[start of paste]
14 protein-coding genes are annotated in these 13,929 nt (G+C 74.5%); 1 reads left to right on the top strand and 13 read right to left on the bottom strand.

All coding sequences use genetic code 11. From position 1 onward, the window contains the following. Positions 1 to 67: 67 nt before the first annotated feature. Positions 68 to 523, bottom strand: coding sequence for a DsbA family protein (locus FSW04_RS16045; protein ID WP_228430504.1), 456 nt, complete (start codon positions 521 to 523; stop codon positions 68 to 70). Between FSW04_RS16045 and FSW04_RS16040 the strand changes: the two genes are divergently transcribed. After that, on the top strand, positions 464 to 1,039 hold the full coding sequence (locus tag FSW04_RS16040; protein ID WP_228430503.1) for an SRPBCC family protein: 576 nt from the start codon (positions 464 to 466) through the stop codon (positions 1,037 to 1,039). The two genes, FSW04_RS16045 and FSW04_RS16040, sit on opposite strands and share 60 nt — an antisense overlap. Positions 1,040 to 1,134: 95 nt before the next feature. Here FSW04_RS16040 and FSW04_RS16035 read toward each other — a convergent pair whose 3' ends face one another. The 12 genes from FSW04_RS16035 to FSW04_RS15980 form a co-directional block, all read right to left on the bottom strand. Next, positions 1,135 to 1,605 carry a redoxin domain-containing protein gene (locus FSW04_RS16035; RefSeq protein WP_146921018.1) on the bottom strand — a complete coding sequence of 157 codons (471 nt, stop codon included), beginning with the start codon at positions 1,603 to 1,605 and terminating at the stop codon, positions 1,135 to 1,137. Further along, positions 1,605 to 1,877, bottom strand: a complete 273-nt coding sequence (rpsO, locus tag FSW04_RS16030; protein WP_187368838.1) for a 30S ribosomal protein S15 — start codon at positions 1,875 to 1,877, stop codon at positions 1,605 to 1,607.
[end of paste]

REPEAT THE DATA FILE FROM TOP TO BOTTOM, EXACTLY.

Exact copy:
14 protein-coding genes are annotated in these 13,929 nt (G+C 74.5%); 1 reads left to right on the top strand and 13 read right to left on the bottom strand.

All coding sequences use genetic code 11. From position 1 onward, the window contains the following. Positions 1 to 67: 67 nt before the first annotated feature. Positions 68 to 523, bottom strand: coding sequence for a DsbA family protein (locus FSW04_RS16045; protein ID WP_228430504.1), 456 nt, complete (start codon positions 521 to 523; stop codon positions 68 to 70). Between FSW04_RS16045 and FSW04_RS16040 the strand changes: the two genes are divergently transcribed. After that, on the top strand, positions 464 to 1,039 hold the full coding sequence (locus tag FSW04_RS16040; protein ID WP_228430503.1) for an SRPBCC family protein: 576 nt from the start codon (positions 464 to 466) through the stop codon (positions 1,037 to 1,039). The two genes, FSW04_RS16045 and FSW04_RS16040, sit on opposite strands and share 60 nt — an antisense overlap. Positions 1,040 to 1,134: 95 nt before the next feature. Here FSW04_RS16040 and FSW04_RS16035 read toward each other — a convergent pair whose 3' ends face one another. The 12 genes from FSW04_RS16035 to FSW04_RS15980 form a co-directional block, all read right to left on the bottom strand. Next, positions 1,135 to 1,605 carry a redoxin domain-containing protein gene (locus FSW04_RS16035; RefSeq protein WP_146921018.1) on the bottom strand — a complete coding sequence of 157 codons (471 nt, stop codon included), beginning with the start codon at positions 1,603 to 1,605 and terminating at the stop codon, positions 1,135 to 1,137. Further along, positions 1,605 to 1,877, bottom strand: a complete 273-nt coding sequence (rpsO, locus tag FSW04_RS16030; protein WP_187368838.1) for a 30S ribosomal protein S15 — start codon at positions 1,875 to 1,877, stop codon at positions 1,605 to 1,607.